New Delhi: The Union government is trying to enlist the private sector to build roads and homes in the countryside, where two-thirds of Indians live, in an attempt to push rural development ahead of general elections due next year. Incentives, if any, for companies to join the drive are still to be worked out.
While the government wants builders to take part in upgrading existing roads and constructing new ones, it is asking private sector banks to join those in the public sector to extend home loans to rural families just above the poverty line at below-market interest rates.
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The Planning Commission, India’s apex policy setting agency, has suggested public-private partnerships, or PPPs, to build and upgrade roads in villages across the country that are plagued by delays and cost overruns.
Under the Pradhan Mantri Gram Sadak Yojana, which translates from Hindi as Prime Minister’s village roads programme, only 35% of 59,536 habitations (covering hamlets to large villages) that were to be linked by roads by April 2009, had been connected by March 2008. And only 44% of the targeted 194,000km of rural roads had been upgraded.
State governments are executing this project under the supervision of the Union rural development ministry. Private companies are given contracts on the basis of tenders and they have to submit detailed project reports, or DPRs, to the government.
“The reliance on DPRs is time-consuming and it is causing cost overruns besides leading to disputes among contracting parties. So the Planning Commission has suggested award of projects under the build-operate-transfer or annuity basis for 11 years,” said a senior Planning Commission official who did not want to be named.
The commission also suggested the selection of concessionaires, or companies with which the government enters into time-bound contracts, through a so-called request for qualification process, with construction costs set through bidding. The Centre may reimburse part of the construction cost.
“If the government decides to go in for a PPP model, the ministry will welcome it. But the question is will private companies be willing to work on rural roads?” asked a senior official at the rural development ministry.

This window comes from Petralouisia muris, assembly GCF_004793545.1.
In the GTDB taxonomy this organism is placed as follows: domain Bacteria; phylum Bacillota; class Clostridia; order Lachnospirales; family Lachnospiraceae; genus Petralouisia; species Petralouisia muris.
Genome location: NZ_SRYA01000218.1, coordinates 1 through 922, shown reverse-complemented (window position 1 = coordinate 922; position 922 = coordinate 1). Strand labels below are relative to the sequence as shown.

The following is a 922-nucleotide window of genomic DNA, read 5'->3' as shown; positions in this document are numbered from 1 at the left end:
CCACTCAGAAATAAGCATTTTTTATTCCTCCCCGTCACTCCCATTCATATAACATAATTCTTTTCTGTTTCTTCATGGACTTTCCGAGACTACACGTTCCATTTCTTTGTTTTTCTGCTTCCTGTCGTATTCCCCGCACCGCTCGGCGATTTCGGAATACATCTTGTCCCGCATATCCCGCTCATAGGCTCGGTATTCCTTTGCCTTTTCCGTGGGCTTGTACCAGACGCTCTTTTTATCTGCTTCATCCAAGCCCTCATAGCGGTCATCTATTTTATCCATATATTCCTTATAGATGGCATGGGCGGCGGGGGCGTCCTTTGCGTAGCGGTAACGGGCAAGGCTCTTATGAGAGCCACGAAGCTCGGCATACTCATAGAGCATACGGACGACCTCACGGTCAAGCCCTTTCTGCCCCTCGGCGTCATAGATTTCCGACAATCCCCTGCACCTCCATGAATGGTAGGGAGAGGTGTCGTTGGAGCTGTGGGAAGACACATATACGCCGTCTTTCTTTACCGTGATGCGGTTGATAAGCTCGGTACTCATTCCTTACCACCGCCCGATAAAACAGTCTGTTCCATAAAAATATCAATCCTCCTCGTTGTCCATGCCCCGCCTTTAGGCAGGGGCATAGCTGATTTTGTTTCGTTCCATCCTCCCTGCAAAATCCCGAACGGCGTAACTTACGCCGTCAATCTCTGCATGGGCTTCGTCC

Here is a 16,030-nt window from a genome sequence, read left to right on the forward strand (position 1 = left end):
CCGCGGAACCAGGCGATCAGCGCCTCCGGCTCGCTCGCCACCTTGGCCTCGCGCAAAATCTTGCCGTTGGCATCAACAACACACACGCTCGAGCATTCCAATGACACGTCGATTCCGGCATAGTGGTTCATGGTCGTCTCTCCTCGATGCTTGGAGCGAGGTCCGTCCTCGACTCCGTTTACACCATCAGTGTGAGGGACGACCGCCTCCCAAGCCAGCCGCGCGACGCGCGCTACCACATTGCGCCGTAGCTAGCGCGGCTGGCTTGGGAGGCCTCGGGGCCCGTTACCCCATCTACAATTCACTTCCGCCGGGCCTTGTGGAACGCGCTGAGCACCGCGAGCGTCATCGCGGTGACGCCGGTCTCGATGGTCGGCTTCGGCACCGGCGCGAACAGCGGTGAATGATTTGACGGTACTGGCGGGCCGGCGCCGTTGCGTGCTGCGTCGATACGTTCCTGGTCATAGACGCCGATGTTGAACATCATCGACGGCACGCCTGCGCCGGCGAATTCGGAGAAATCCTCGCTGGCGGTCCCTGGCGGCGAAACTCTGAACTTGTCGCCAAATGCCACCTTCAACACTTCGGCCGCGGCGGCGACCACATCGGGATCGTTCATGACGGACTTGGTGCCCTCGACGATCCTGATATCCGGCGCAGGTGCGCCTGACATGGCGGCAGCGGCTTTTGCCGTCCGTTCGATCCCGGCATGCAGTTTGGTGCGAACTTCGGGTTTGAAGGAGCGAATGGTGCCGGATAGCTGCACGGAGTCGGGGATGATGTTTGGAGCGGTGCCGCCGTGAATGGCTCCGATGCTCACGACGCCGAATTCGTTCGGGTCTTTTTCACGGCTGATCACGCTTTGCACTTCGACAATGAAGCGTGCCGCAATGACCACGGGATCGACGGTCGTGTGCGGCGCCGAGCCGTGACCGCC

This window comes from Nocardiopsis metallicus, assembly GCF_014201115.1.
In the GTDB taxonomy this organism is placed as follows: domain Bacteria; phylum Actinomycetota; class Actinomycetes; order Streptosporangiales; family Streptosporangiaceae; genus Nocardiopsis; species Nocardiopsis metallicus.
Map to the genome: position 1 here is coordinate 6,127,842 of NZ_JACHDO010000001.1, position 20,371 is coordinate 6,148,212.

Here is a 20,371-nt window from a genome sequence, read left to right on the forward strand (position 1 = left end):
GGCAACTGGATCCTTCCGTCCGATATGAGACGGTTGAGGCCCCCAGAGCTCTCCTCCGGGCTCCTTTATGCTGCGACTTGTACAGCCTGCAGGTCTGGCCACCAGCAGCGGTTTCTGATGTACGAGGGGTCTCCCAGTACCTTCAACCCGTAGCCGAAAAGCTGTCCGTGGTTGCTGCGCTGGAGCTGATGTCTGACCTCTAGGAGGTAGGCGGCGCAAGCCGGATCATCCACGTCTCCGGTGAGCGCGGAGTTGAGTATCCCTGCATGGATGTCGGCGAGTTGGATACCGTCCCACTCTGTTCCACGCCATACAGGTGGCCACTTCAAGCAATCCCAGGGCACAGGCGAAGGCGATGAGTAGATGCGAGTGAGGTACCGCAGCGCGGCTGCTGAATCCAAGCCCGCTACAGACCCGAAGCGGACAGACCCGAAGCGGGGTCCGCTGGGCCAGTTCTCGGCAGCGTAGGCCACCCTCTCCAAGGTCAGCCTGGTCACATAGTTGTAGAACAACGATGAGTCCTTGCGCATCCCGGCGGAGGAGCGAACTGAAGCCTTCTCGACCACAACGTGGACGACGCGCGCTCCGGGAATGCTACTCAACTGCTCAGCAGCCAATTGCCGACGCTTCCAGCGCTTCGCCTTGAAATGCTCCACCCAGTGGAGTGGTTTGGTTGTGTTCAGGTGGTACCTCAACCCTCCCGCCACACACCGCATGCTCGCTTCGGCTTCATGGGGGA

The proposal to draft private sector banks into the home loan programme targeted at villages is part of a National Rural Habitat Policy that will be unveiled shortly, aimed at increasing the number of people in the countryside who can avail of housing finance, said another ministry official who also asked not to be identified.
Only below poverty line, or BPL, families, which earn less than Rs25,000 per year, are now given assistance for constructing homes through Indira Awaas Yojana, or housing programme, which is jointly funded by the Union government (75%) and the states (25%).
Under the programme, introduced in 1985, each BPL family is given assistance of Rs35,000 for building homes. A provision to extend them additional capital at cheap interest rates was also recently introduced as part of the programme.
As many as 14 million rural households in India are in need of housing, said the rural development ministry official. “If the government can assist more people in building homes, then it will help energize the construction sector in India which, in turn, will help more people build homes,” he added.
The Centre has invited banks to participate in a two-day workshop starting 24 July to discuss the proposal.
Bank interest-rate margins are already under pressure as their funding costs rise and loan growth slows following recent increases in the central bank’s key short-term lending rate designed to douse inflation that’s at a 13-year high.
“If the government is willing to give subsidy, then it is ok with us,” Shubhada Rao, chief economist at the private sector Yes Bank, said. “We would also like to help the people. But at present the cost of funds doesn’t allow us to extend loans at lower interest rates.”
Udit Misra contributed to this story.